Networked populations consist of inhomogeneous individuals connected via relational ties. Individuals typically vary in multivariate attributes. In some cases primary interest focuses on individual attributes and in others the understanding of the social structure of the ties. In many circumstances both are of interest, as is their relationship. In this case we consider models for the joint distribution of social ties and individual attributes when the population is partially observed. Of central interest is when the population is surveyed using a network sampling design. A second situation is when data about a subset of the ties and/or the individual attributes is unintentionally missing.
Exponential-family random network (ERN) models are capable of specifying a joint statistical representation of both the ties of a network and individual attributes. This class of models allow the nodal attributes to be modeled as stochastic processes, expanding the range and realism of exponential-family approaches to network modeling.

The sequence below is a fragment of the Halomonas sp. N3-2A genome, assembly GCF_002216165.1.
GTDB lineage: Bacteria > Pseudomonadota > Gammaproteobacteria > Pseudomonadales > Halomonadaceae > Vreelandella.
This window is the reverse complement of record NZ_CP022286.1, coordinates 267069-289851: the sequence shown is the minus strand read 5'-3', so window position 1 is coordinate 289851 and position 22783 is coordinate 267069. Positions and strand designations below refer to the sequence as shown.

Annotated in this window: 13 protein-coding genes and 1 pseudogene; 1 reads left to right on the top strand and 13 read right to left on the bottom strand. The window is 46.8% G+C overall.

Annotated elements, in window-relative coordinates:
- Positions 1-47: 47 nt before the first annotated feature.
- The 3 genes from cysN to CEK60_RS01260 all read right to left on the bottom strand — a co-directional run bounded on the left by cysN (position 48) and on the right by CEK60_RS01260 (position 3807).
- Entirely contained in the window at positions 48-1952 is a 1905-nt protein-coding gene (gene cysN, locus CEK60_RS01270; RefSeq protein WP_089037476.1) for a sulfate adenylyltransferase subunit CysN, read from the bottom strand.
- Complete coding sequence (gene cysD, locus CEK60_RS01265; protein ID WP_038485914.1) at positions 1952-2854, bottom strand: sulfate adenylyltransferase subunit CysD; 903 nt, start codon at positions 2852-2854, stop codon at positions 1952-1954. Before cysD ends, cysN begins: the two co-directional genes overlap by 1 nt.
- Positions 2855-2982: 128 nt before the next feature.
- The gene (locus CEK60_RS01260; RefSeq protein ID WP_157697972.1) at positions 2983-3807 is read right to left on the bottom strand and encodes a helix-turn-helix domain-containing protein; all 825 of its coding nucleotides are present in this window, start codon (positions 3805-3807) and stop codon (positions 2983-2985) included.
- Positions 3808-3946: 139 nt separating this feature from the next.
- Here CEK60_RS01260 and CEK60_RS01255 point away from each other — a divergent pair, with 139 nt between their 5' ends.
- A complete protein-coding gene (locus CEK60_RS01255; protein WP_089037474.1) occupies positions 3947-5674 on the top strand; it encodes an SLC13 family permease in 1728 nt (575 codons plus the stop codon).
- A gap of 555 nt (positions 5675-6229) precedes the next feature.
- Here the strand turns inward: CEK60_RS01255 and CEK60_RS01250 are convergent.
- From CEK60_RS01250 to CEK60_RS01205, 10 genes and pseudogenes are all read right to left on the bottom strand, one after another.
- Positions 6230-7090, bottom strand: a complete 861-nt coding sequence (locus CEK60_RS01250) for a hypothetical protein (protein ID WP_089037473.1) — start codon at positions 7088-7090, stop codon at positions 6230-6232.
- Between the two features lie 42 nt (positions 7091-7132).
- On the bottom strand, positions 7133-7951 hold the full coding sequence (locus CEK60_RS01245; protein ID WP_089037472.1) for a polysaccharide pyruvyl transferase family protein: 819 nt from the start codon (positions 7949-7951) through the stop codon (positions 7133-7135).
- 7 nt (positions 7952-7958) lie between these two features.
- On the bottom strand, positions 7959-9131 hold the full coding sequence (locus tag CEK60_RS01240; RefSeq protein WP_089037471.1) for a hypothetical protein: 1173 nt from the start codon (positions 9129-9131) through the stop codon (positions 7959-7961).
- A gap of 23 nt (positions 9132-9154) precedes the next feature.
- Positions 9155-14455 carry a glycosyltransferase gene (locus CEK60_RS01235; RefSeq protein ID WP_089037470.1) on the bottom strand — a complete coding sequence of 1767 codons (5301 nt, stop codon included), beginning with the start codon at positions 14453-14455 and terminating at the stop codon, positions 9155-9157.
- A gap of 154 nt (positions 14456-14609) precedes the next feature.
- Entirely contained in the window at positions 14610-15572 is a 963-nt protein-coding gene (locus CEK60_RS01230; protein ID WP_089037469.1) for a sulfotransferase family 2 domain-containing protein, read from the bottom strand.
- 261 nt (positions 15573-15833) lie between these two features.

In this talk we develop a theory of inference for ERN models when only part of the network is observed, as well as specific methodology for partially observed networks, including non-ignorable mechanisms for network-based sampling designs. In particular, we consider data collected via contact tracing, of considerable importance to infectious disease epidemiology and public health.
This is joint work with Ian E. Fellows.